New Phase in U.S.-China Relations Poses Challenge for the Private Sector (Newsweek)

The COVID-19 outbreak could have been a prompt to ease tensions between the United States and China, but instead opinion between the two countries has hardened, and a crisis over Hong Kong’s future has emerged as a new point of dispute. In an article published in Newsweek, Jones Day partners Donald F. McGahn II and Schuyler J. Schouten outline five aspects of a complex new U.S.-China reality.

A pandemic is rarely a unifying experience. For Washington and Beijing, the COVID-19 outbreak could have been a chance to unite in a common cause and moderate recent tensions. Instead, opinion in both capitals has hardened, and a crisis over Hong Kong's future has emerged as a new point of dispute.

For the private sector and the research community, these events mark a departure from the assumptions and regulatory regimes of a generation. Scores of corporate strategies, industry supply chains and R&D partnerships have relied on Western and Asian governments' embrace of a familiar set of principles: closer connections between China and "developed" economies would bring benefits for all; the private sector was encouraged to build "win-win" patterns of cooperation; and Hong Kong would serve as a meeting point and a gateway, with institutions credited as independent and trustworthy by all sides.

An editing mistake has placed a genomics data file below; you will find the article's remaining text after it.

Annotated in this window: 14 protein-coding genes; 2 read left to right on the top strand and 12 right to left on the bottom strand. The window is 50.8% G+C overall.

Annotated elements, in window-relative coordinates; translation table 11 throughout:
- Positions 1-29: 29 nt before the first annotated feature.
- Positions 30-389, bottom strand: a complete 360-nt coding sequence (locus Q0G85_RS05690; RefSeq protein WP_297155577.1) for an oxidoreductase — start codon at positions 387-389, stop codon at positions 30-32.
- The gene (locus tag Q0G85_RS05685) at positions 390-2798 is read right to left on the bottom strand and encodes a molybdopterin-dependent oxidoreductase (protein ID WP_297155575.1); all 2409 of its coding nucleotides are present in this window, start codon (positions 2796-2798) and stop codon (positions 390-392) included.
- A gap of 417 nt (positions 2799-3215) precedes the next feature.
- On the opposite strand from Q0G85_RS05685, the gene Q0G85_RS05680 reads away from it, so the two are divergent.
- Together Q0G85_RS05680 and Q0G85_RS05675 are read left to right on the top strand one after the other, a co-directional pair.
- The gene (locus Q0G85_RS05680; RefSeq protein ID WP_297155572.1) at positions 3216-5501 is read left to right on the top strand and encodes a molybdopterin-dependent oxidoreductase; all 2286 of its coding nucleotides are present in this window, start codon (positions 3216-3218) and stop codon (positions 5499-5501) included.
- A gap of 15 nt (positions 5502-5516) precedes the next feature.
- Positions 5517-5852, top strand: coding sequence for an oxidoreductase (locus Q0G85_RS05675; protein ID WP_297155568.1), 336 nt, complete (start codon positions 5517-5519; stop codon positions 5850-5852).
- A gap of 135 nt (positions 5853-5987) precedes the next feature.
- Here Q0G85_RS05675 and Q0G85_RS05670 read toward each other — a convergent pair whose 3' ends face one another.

The post-outbreak rules of the road are still evolving, as President Donald Trump's statements on his China trade negotiations and quest for "an open and constructive relationship with China"—by turns hopeful and combative—demonstrate. But some aspects of a more fraught and complex new reality are already clear:

1. Elite consensus has shifted, and will not return to its pre-COVID state. Two years ago, many assumed (or hoped) that the Trump administration's trade policies and China's nationalist approach to economic development might be a temporary departure from global norms. But it is the norms that are changing. China has doubled down on its approach and offers it as a global model. In the United States, key portions of the establishment embrace the substance of the president's trade policies—"pushing back" on China, re-shoring manufacturing and imposing security-oriented travel restrictions—while faulting him primarily on the execution. Leaders of institutions need to prepare for a world of frequently shifting and contradictory restrictions imposed by multiple governments, each regulating trade and travel in the name of national security with minimal advance notice.

2. Businesses are caught in the middle. For a generation, U.S.-China private sector ties flourished in a relatively apolitical realm. Now, they are on the frontlines of international tensions, with tariffs, sanctions, securities listing restrictions, foreign investment reviews, visa limitations, import and export restrictions, boycotts and weaponized social media controversies emerging as preferred policy tools. Institutions with international footprints will increasingly face calls to "pick a side" and demonstrate compliance with one government or the other's standards. In Hong Kong, many of these trends are coming to a head.